Everything Is Relevant (2)

Autocracy is among the scariest phenomena imagination can accommodate. Scary may not quite be the word. Autocracy is among the most taboo phenomena imagination can accommodate?

There’s an awful lot of sociological research and political science research into the notion of authoritarian disposition, the general conclusion of which is that many people (most, all) at some point or another value security and comfort over freedom and change. The idea that one has little freedom or can be stomped upon by a gas-masked, machine-gun-clad agent of the state is utterly horrifying and universally unacceptable. While evidence suggests that plenty of people will tolerate such a risk, provided that risk is borne disproportionately by others and serves to stabilize the social landscape, admitting as much is out of the question. 

Masha Gessen’s recent National Book Award-winning The Future is History follows a number of Soviet citizens from the early 1980s, immediately before Mikhail Gorbachev’s “perestroika,” on through the chaotic 1990s. She attempts to trace the resilient acceptance of totalitarianism among Russians through a period that Western commentators regarded as unambiguously democratic. She does this by way of tracking those citizens’ lives. The grandchild of a politburo member illustrates the life of the extreme elite before the collapse and after. A young woman and her boyfriend who engage in politics and find themselves on radically different ends of the spectrum demonstrate the tendency toward radicalization among newly enthusiastic (and later woefully disappointed) democrats. Two academics attempting to study and research in a country that has forbidden those pursuits illustrates the enormous cultural cost of the Soviet destruction of knowledge and academia. The academics, a sociologist and a psychoanalyst, demonstrate a fascinating and terrifying pattern in long-repressed societies.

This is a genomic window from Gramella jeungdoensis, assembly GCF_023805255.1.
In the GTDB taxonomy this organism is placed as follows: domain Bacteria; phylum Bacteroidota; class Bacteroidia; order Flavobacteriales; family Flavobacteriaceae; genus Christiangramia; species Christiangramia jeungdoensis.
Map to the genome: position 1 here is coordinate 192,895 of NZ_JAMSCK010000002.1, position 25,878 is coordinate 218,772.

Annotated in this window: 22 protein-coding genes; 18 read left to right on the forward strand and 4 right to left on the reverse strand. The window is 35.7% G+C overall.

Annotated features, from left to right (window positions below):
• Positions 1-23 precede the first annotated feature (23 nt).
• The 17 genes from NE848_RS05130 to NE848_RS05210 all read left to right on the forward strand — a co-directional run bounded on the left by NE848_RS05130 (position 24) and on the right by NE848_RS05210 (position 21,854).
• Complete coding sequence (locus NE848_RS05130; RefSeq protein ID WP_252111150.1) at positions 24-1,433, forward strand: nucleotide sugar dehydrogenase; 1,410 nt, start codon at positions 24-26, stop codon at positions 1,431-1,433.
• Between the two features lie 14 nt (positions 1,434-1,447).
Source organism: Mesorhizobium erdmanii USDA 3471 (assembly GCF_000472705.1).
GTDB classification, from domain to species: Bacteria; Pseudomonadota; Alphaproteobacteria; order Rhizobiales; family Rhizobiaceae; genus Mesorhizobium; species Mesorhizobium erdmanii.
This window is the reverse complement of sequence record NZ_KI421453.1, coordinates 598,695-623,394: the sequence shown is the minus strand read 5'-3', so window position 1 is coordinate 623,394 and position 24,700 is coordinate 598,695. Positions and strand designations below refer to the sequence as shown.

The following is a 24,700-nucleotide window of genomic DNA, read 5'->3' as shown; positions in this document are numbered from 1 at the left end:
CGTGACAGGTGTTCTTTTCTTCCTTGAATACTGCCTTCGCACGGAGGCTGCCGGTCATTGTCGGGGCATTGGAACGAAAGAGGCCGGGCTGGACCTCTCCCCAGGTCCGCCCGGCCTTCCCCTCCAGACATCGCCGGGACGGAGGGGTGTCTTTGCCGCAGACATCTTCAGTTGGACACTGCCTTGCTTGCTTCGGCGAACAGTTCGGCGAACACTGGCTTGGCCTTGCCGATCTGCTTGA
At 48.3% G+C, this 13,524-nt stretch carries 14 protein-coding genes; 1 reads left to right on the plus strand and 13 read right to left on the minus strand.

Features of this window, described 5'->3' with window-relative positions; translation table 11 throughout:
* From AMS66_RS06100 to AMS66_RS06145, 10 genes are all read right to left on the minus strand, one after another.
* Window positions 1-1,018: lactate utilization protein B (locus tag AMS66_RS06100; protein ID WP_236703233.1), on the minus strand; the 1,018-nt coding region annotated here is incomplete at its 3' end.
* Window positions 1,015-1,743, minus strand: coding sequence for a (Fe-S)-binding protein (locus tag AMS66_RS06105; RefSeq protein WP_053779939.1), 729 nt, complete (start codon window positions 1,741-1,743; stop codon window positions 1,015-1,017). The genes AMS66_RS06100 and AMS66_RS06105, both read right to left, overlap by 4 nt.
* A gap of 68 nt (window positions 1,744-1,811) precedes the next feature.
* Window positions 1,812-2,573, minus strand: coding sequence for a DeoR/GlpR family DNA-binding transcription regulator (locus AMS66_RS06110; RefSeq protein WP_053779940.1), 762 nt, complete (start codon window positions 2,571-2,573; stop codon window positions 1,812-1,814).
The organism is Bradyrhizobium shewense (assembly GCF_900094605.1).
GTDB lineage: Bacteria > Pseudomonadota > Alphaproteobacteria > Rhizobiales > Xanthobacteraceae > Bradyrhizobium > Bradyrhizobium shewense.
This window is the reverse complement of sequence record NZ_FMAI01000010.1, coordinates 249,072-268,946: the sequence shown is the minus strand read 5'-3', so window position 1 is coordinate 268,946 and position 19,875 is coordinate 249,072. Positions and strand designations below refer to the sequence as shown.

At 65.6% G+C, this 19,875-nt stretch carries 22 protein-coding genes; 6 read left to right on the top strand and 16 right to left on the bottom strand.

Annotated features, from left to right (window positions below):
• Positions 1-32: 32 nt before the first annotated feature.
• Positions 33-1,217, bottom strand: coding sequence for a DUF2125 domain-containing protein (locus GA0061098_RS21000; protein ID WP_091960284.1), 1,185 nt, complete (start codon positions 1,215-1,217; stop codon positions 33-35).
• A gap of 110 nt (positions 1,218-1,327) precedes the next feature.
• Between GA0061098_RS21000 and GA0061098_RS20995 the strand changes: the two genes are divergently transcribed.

She writes of the sociologist: